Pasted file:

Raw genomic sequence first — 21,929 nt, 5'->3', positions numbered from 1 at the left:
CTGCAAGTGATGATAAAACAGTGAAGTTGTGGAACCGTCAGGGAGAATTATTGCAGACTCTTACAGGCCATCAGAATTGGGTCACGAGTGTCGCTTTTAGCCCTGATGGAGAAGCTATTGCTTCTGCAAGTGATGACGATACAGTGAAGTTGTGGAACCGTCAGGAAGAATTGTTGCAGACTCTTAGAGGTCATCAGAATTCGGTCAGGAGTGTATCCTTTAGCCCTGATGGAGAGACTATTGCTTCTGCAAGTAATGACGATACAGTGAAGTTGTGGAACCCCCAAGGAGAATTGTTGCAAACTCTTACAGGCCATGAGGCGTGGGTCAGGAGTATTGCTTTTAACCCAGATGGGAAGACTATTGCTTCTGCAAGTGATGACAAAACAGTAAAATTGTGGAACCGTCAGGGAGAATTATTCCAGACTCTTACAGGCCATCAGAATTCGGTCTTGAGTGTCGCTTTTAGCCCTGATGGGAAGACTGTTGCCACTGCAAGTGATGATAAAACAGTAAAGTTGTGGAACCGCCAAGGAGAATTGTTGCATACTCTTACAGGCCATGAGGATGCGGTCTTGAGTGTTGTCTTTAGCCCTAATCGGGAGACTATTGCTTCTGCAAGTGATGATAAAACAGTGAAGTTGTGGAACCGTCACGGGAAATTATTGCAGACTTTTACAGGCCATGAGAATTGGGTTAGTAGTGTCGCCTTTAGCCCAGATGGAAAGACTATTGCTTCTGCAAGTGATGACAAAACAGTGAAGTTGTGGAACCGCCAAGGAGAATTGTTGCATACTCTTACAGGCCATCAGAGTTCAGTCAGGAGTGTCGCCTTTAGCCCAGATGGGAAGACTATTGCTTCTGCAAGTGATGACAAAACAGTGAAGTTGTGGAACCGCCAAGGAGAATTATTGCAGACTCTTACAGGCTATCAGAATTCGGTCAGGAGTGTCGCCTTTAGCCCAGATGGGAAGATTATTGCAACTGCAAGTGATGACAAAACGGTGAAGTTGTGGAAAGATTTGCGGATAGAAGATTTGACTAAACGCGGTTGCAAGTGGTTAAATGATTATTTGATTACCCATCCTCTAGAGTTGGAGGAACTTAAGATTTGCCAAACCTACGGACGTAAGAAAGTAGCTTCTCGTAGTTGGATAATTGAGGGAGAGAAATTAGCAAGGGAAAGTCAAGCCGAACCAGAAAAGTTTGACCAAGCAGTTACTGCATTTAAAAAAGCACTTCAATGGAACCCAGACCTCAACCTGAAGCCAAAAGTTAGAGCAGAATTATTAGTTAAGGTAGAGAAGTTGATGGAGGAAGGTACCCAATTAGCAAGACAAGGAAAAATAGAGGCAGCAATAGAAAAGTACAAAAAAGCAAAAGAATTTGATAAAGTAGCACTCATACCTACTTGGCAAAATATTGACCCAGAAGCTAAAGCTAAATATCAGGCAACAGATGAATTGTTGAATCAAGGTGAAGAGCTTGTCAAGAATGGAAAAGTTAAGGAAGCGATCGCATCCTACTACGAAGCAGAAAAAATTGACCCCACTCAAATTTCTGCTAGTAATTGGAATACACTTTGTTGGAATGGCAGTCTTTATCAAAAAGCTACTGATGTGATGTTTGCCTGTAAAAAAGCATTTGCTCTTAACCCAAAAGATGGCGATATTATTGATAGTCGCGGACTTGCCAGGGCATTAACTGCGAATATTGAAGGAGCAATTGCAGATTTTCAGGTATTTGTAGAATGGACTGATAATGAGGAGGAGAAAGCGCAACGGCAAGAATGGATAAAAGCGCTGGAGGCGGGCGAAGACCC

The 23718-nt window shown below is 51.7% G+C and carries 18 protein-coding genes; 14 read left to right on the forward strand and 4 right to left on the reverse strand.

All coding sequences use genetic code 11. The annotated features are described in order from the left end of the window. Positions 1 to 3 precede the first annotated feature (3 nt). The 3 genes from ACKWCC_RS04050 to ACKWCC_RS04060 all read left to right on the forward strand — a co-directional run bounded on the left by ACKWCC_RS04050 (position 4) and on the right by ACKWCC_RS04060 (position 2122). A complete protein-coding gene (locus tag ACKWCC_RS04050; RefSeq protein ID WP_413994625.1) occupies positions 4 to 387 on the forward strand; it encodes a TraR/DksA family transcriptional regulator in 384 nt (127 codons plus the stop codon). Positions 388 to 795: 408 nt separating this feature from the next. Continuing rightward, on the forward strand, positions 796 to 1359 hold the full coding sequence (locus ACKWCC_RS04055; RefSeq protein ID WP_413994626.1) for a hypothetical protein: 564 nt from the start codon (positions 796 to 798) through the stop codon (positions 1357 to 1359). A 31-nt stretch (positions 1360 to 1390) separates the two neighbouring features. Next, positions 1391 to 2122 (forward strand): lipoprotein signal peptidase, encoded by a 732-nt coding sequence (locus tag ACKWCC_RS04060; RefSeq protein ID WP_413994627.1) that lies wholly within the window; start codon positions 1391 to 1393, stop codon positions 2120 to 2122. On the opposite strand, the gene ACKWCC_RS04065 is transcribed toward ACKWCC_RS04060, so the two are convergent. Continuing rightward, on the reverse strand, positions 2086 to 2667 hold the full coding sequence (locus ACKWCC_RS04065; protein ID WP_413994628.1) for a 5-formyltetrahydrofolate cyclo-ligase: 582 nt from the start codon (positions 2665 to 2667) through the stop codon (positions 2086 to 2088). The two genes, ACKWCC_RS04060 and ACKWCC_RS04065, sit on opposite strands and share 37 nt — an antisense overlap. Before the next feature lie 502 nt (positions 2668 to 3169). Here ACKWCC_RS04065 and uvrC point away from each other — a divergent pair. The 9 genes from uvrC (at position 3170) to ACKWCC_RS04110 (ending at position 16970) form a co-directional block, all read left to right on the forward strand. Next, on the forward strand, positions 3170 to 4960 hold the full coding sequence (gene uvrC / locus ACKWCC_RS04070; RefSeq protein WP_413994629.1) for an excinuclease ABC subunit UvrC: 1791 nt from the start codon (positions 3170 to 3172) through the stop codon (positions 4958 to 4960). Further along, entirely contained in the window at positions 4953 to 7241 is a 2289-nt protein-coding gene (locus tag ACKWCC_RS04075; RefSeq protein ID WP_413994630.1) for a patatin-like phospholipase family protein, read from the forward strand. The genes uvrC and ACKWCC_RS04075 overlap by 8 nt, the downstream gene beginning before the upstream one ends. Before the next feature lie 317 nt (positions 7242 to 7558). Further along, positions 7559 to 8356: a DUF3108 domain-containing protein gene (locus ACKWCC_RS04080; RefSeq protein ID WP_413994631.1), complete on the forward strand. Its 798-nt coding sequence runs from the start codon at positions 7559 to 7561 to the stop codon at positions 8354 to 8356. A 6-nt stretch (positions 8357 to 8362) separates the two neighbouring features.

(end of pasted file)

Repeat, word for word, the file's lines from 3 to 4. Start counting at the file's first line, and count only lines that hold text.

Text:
The 23718-nt window shown below is 51.7% G+C and carries 18 protein-coding genes; 14 read left to right on the forward strand and 4 right to left on the reverse strand.

All coding sequences use genetic code 11. The annotated features are described in order from the left end of the window. Positions 1 to 3 precede the first annotated feature (3 nt). The 3 genes from ACKWCC_RS04050 to ACKWCC_RS04060 all read left to right on the forward strand — a co-directional run bounded on the left by ACKWCC_RS04050 (position 4) and on the right by ACKWCC_RS04060 (position 2122). A complete protein-coding gene (locus tag ACKWCC_RS04050; RefSeq protein ID WP_413994625.1) occupies positions 4 to 387 on the forward strand; it encodes a TraR/DksA family transcriptional regulator in 384 nt (127 codons plus the stop codon). Positions 388 to 795: 408 nt separating this feature from the next. Continuing rightward, on the forward strand, positions 796 to 1359 hold the full coding sequence (locus ACKWCC_RS04055; RefSeq protein ID WP_413994626.1) for a hypothetical protein: 564 nt from the start codon (positions 796 to 798) through the stop codon (positions 1357 to 1359). A 31-nt stretch (positions 1360 to 1390) separates the two neighbouring features. Next, positions 1391 to 2122 (forward strand): lipoprotein signal peptidase, encoded by a 732-nt coding sequence (locus tag ACKWCC_RS04060; RefSeq protein ID WP_413994627.1) that lies wholly within the window; start codon positions 1391 to 1393, stop codon positions 2120 to 2122. On the opposite strand, the gene ACKWCC_RS04065 is transcribed toward ACKWCC_RS04060, so the two are convergent. Continuing rightward, on the reverse strand, positions 2086 to 2667 hold the full coding sequence (locus ACKWCC_RS04065; protein ID WP_413994628.1) for a 5-formyltetrahydrofolate cyclo-ligase: 582 nt from the start codon (positions 2665 to 2667) through the stop codon (positions 2086 to 2088). The two genes, ACKWCC_RS04060 and ACKWCC_RS04065, sit on opposite strands and share 37 nt — an antisense overlap. Before the next feature lie 502 nt (positions 2668 to 3169). Here ACKWCC_RS04065 and uvrC point away from each other — a divergent pair. The 9 genes from uvrC (at position 3170) to ACKWCC_RS04110 (ending at position 16970) form a co-directional block, all read left to right on the forward strand. Next, on the forward strand, positions 3170 to 4960 hold the full coding sequence (gene uvrC / locus ACKWCC_RS04070; RefSeq protein WP_413994629.1) for an excinuclease ABC subunit UvrC: 1791 nt from the start codon (positions 3170 to 3172) through the stop codon (positions 4958 to 4960). Further along, entirely contained in the window at positions 4953 to 7241 is a 2289-nt protein-coding gene (locus tag ACKWCC_RS04075; RefSeq protein ID WP_413994630.1) for a patatin-like phospholipase family protein, read from the forward strand. The genes uvrC and ACKWCC_RS04075 overlap by 8 nt, the downstream gene beginning before the upstream one ends. Before the next feature lie 317 nt (positions 7242 to 7558). Further along, positions 7559 to 8356: a DUF3108 domain-containing protein gene (locus ACKWCC_RS04080; RefSeq protein ID WP_413994631.1), complete on the forward strand. Its 798-nt coding sequence runs from the start codon at positions 7559 to 7561 to the stop codon at positions 8354 to 8356. A 6-nt stretch (positions 8357 to 8362) separates the two neighbouring features.